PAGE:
100 Greatest Men: #2. George Jones

George Jones100 Greatest Men: The Complete List

Quite possibly country music’s most distinctive vocalist, George Jones wrapped his distinguished vocals around great songs for more than five decades.

Jones was born and raised in Texas, and his earliest musical tastes were shaped by the gospel he heard at church, and by the Carter Family songs he heard on the radio.   After his dad bought him a guitar, he would play on the streets of Beaumont for tips.   He was singing on the radio by his late teens, and after a brief stint in the military, he returned to Texas, where he was discovered by a local record producer named Pappy Daily.

Daily signed Jones to his Starday label, the first of many different record companies that Jones would record for over the years.  His early work with Starday was rooted in deep honky tonk.  While Jones would actually incorporate many pop elements into his work in later years, it was on Starday that he established the traditionalist reputation that would always be associated with him.  After scoring big chart hits with “Why Baby Why” and “Just One More”, Jones moved over to Mercury, where more classic country singles like “White Lightning”, “The Window Up Above”, and “Tender Years” furthered his fame.

By 1962, Jones was on his third label.  United Artists brought his classic collaborations with Melba Montgomery, and the massive hit, “She Thinks I Still Care.”  But his material for the label wasn’t as successful as his previous work.   So he followed his producer to the smaller Musicor label, and his six years with Musicor began the most artistically fruitful stretch of his career, with classics like “If My Heart Had Windows”, “Walk Through this World with Me” and “A Good Year for the Roses” laying the groundwork for his run on Epic Records, which began in 1971.

By this time, Jones was struggling with addiction to alcohol, but for much of the seventies, his work did not suffer.  He put out one excellent album after another for Epic, with solo classics like “The Grand Tour” pairing beautifully with his duets with wife and labelmate Tammy Wynette.  But Jones soon developed a reputation for missing shows, part of which was due to his alcohol struggles, and part due to poor management that was booking multiple concerts in different locations at the same time.  This earned him the nickname “No-Show Jones.”

Although Jones was still struggling personally, he reached his commercial peak in 1980 with the release of I am What I am, which was anchored by his signature hit, “He Stopped Loving Her Today.”  Jones won several major industry awards for the song and the album, which became his first platinum set.  His fourth marriage in 1983 would last the rest of his life, and is widely credited for finally bringing him around to sobriety.

Jones continued to score radio hits until the late eighties, when a new generation of stars took hold at radio.  However, these stars were quick to note Jones as a major influence, and when he moved to MCA Records, some of his most successful records were collaborations. Even though radio largely ignored him, he had back-to-back gold albums at MCA in the early nineties, and was inducted into the Country Music Hall of Fame in 1992.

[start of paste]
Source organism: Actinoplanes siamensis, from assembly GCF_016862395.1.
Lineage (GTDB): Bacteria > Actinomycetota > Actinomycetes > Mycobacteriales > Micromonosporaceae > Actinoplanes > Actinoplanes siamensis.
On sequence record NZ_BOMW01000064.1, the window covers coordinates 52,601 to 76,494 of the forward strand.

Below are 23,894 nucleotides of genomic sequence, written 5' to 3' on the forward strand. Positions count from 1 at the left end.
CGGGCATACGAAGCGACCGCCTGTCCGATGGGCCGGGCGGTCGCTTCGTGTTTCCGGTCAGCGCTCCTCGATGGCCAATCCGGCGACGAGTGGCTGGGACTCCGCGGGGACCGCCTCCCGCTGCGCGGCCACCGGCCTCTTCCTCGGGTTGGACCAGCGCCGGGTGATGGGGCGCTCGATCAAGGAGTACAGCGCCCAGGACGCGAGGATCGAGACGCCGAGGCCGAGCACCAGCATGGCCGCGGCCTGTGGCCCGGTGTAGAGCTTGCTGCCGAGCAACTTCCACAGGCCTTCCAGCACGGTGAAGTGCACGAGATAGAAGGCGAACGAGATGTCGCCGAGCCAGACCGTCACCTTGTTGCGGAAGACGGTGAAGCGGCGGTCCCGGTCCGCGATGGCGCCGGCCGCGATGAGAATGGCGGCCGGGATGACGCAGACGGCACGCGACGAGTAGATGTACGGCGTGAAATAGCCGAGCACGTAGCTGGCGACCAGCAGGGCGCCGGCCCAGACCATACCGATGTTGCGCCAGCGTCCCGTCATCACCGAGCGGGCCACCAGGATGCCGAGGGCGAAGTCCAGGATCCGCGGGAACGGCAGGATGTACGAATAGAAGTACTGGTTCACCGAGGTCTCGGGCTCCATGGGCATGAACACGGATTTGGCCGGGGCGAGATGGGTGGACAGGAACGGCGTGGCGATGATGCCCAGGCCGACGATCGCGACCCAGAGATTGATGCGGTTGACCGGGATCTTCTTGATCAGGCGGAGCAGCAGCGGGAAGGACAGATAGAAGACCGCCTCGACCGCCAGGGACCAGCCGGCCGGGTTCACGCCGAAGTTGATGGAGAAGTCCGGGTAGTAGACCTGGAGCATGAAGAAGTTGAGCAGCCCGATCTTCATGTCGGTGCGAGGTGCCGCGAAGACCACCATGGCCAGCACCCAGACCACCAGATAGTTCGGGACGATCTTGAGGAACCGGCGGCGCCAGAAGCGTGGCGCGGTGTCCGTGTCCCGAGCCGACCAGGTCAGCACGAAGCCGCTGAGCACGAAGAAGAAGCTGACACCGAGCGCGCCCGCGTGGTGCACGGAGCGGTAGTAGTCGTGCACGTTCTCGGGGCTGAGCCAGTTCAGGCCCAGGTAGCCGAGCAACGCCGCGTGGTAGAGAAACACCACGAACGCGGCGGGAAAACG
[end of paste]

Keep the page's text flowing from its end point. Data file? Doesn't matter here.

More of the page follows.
Yet another label switch to Asylum produced his final gold album, The Cold Hard Truth, in 1999.  Anchored by the hit single “Choices”, which was released after he was in a near-fatal car accident, the hit earned him a Grammy for Best Male Country Vocal Performance in 2000.

Jones visited the top thirty twice in the new century, thanks to collaborations with Garth Brooks and Shooter Jennings.  He also released a well-received duet album with Merle Haggard.   In 2013, he was preparing for retirement when an illness resulted in a hospitalization from which he never returned home.  He passed away on April 26, 2013 at the age of 81.

Essential Singles:

  • Why Baby Why, 1955
  • White Lightning 1959
  • Tender Years, 1961
  • She Thinks I Still Care, 1962
  • The Race is On, 1964
  • A Good Year for the Roses, 1970
  • The Grand Tour, 1974
  • He Stopped Loving Her Today, 1980
  • Who’s Gonna Fill Their Shoes, 1985
  • Choices, 1999

Essential Albums:

  • White Lightning and Other Favorites, 1959
  • Heartaches and Tears, 1965
  • Sings the Songs of Dallas Frazier, 1968
  • With Love, 1971
  • A Picture of Me (Without You), 1972
  • The Grand Tour, 1974
  • Golden Ring (with Tammy Wynette), 1976
  • I am What I am, 1980
  • The Cold Hard Truth, 1999

Next: #1. Merle Haggard

Previous: #3. Willie Nelson

100 Greatest Men: The Complete List

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2 Comments

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2 Responses to 100 Greatest Men: #2. George Jones

  1. Paul W DennisNo Gravatar

    Artistically, the 1960s were George’s peak and virtually all of my favorite songs come from that decade. Of course, since he was one of only three consistently marketable artists that Musicor had, he was horrendously over-recording and so most of his worst recordings also come from that decade.

    Funny thing is, his worst recordings are better than most artists’ best recordings, so even those bad recordings (“The Poor Chinee”, “4033” , “Love Bug” , “Unwanted Babies” , “I’m A People”) are fun to pull out and give the occasional listen

    Long live the music of the true King George !

  2. andythedrifterNo Gravatar

    George is my co-favorite artist, so I’m thrilled to see him so high – I was expecting him to clock in around #5. I don’t think his discography is quite as consistently great as Haggard and Nelson, but his plethora of all-time classic recordings simply can not be topped. Greatest voice ever in my opinion.

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